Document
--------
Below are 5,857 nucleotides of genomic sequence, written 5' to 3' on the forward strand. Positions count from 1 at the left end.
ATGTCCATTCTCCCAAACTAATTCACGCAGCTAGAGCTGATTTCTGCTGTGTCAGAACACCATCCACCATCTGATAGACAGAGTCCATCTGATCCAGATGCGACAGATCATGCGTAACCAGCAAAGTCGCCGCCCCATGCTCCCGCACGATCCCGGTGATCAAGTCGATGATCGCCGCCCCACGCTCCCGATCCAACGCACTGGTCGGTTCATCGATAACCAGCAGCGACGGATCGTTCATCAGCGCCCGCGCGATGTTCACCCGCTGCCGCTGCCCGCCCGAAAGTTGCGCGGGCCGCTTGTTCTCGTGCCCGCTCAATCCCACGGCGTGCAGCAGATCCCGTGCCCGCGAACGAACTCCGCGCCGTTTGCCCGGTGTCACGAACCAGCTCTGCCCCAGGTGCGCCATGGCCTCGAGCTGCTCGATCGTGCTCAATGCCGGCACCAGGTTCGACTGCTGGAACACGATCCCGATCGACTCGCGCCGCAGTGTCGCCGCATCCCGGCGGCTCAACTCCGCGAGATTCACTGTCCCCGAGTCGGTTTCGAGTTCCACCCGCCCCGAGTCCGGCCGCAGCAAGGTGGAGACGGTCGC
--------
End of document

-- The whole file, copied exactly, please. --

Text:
Below are 5,857 nucleotides of genomic sequence, written 5' to 3' on the forward strand. Positions count from 1 at the left end.
ATGTCCATTCTCCCAAACTAATTCACGCAGCTAGAGCTGATTTCTGCTGTGTCAGAACACCATCCACCATCTGATAGACAGAGTCCATCTGATCCAGATGCGACAGATCATGCGTAACCAGCAAAGTCGCCGCCCCATGCTCCCGCACGATCCCGGTGATCAAGTCGATGATCGCCGCCCCACGCTCCCGATCCAACGCACTGGTCGGTTCATCGATAACCAGCAGCGACGGATCGTTCATCAGCGCCCGCGCGATGTTCACCCGCTGCCGCTGCCCGCCCGAAAGTTGCGCGGGCCGCTTGTTCTCGTGCCCGCTCAATCCCACGGCGTGCAGCAGATCCCGTGCCCGCGAACGAACTCCGCGCCGTTTGCCCGGTGTCACGAACCAGCTCTGCCCCAGGTGCGCCATGGCCTCGAGCTGCTCGATCGTGCTCAATGCCGGCACCAGGTTCGACTGCTGGAACACGATCCCGATCGACTCGCGCCGCAGTGTCGCCGCATCCCGGCGGCTCAACTCCGCGAGATTCACTGTCCCCGAGTCGGTTTCGAGTTCCACCCGCCCCGAGTCCGGCCGCAGCAAGGTGGAGACGGTCGC